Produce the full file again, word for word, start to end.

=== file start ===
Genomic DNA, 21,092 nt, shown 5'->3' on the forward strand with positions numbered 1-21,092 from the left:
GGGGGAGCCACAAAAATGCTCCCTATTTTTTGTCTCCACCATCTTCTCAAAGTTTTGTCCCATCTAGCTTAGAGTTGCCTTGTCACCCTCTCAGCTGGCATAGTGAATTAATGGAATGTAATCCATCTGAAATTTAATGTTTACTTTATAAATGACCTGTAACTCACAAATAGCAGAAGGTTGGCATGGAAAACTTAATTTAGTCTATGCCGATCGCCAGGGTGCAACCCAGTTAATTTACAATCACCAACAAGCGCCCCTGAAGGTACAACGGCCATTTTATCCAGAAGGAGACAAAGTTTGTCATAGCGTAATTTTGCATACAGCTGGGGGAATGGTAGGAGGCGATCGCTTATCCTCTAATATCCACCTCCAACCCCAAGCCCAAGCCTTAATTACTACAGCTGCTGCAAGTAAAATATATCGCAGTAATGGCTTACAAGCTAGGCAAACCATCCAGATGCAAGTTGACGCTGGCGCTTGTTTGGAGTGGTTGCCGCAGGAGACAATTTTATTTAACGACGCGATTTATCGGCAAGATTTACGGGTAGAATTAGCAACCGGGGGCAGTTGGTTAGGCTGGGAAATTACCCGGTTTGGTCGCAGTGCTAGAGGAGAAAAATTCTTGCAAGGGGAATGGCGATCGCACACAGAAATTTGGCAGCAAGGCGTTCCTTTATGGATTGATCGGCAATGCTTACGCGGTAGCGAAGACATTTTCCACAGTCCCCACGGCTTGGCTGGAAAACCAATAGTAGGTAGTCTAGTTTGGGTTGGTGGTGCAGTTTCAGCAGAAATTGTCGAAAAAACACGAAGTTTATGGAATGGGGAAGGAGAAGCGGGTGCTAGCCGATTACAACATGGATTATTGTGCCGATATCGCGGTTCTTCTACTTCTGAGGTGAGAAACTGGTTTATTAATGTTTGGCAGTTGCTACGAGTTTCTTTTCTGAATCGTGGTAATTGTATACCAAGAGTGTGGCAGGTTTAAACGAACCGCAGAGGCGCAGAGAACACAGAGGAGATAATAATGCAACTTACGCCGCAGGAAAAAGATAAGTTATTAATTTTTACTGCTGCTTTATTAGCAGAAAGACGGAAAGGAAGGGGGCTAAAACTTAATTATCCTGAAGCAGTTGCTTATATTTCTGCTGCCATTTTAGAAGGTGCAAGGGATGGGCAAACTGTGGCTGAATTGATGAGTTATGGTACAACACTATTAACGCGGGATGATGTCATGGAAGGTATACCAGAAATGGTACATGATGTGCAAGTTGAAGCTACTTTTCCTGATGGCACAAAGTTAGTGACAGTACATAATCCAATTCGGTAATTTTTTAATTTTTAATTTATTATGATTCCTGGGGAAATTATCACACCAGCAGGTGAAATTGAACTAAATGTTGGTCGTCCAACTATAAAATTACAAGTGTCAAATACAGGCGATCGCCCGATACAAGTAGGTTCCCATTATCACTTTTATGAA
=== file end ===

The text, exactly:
Genomic DNA, 21,092 nt, shown 5'->3' on the forward strand with positions numbered 1-21,092 from the left:
GGGGGAGCCACAAAAATGCTCCCTATTTTTTGTCTCCACCATCTTCTCAAAGTTTTGTCCCATCTAGCTTAGAGTTGCCTTGTCACCCTCTCAGCTGGCATAGTGAATTAATGGAATGTAATCCATCTGAAATTTAATGTTTACTTTATAAATGACCTGTAACTCACAAATAGCAGAAGGTTGGCATGGAAAACTTAATTTAGTCTATGCCGATCGCCAGGGTGCAACCCAGTTAATTTACAATCACCAACAAGCGCCCCTGAAGGTACAACGGCCATTTTATCCAGAAGGAGACAAAGTTTGTCATAGCGTAATTTTGCATACAGCTGGGGGAATGGTAGGAGGCGATCGCTTATCCTCTAATATCCACCTCCAACCCCAAGCCCAAGCCTTAATTACTACAGCTGCTGCAAGTAAAATATATCGCAGTAATGGCTTACAAGCTAGGCAAACCATCCAGATGCAAGTTGACGCTGGCGCTTGTTTGGAGTGGTTGCCGCAGGAGACAATTTTATTTAACGACGCGATTTATCGGCAAGATTTACGGGTAGAATTAGCAACCGGGGGCAGTTGGTTAGGCTGGGAAATTACCCGGTTTGGTCGCAGTGCTAGAGGAGAAAAATTCTTGCAAGGGGAATGGCGATCGCACACAGAAATTTGGCAGCAAGGCGTTCCTTTATGGATTGATCGGCAATGCTTACGCGGTAGCGAAGACATTTTCCACAGTCCCCACGGCTTGGCTGGAAAACCAATAGTAGGTAGTCTAGTTTGGGTTGGTGGTGCAGTTTCAGCAGAAATTGTCGAAAAAACACGAAGTTTATGGAATGGGGAAGGAGAAGCGGGTGCTAGCCGATTACAACATGGATTATTGTGCCGATATCGCGGTTCTTCTACTTCTGAGGTGAGAAACTGGTTTATTAATGTTTGGCAGTTGCTACGAGTTTCTTTTCTGAATCGTGGTAATTGTATACCAAGAGTGTGGCAGGTTTAAACGAACCGCAGAGGCGCAGAGAACACAGAGGAGATAATAATGCAACTTACGCCGCAGGAAAAAGATAAGTTATTAATTTTTACTGCTGCTTTATTAGCAGAAAGACGGAAAGGAAGGGGGCTAAAACTTAATTATCCTGAAGCAGTTGCTTATATTTCTGCTGCCATTTTAGAAGGTGCAAGGGATGGGCAAACTGTGGCTGAATTGATGAGTTATGGTACAACACTATTAACGCGGGATGATGTCATGGAAGGTATACCAGAAATGGTACATGATGTGCAAGTTGAAGCTACTTTTCCTGATGGCACAAAGTTAGTGACAGTACATAATCCAATTCGGTAATTTTTTAATTTTTAATTTATTATGATTCCTGGGGAAATTATCACACCAGCAGGTGAAATTGAACTAAATGTTGGTCGTCCAACTATAAAATTACAAGTGTCAAATACAGGCGATCGCCCGATACAAGTAGGTTCCCATTATCACTTTTATGAA